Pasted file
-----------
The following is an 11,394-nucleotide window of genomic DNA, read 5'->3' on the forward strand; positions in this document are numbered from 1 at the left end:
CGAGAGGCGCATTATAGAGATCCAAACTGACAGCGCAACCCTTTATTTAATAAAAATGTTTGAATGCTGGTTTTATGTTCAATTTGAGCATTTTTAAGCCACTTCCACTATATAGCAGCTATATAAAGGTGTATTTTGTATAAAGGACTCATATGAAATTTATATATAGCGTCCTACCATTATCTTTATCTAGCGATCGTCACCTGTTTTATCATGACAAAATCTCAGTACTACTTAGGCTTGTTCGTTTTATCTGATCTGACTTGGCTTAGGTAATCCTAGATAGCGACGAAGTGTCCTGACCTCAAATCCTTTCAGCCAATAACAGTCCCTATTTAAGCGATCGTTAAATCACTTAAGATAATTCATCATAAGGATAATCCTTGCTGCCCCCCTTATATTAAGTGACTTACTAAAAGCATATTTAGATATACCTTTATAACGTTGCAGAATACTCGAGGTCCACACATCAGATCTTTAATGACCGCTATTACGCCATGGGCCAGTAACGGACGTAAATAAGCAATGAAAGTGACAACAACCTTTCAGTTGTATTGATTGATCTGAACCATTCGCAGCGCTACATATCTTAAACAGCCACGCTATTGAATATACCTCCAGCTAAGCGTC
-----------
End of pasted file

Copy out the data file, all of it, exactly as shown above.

The following is an 11,394-nucleotide window of genomic DNA, read 5'->3' on the forward strand; positions in this document are numbered from 1 at the left end:
CGAGAGGCGCATTATAGAGATCCAAACTGACAGCGCAACCCTTTATTTAATAAAAATGTTTGAATGCTGGTTTTATGTTCAATTTGAGCATTTTTAAGCCACTTCCACTATATAGCAGCTATATAAAGGTGTATTTTGTATAAAGGACTCATATGAAATTTATATATAGCGTCCTACCATTATCTTTATCTAGCGATCGTCACCTGTTTTATCATGACAAAATCTCAGTACTACTTAGGCTTGTTCGTTTTATCTGATCTGACTTGGCTTAGGTAATCCTAGATAGCGACGAAGTGTCCTGACCTCAAATCCTTTCAGCCAATAACAGTCCCTATTTAAGCGATCGTTAAATCACTTAAGATAATTCATCATAAGGATAATCCTTGCTGCCCCCCTTATATTAAGTGACTTACTAAAAGCATATTTAGATATACCTTTATAACGTTGCAGAATACTCGAGGTCCACACATCAGATCTTTAATGACCGCTATTACGCCATGGGCCAGTAACGGACGTAAATAAGCAATGAAAGTGACAACAACCTTTCAGTTGTATTGATTGATCTGAACCATTCGCAGCGCTACATATCTTAAACAGCCACGCTATTGAATATACCTCCAGCTAAGCGTC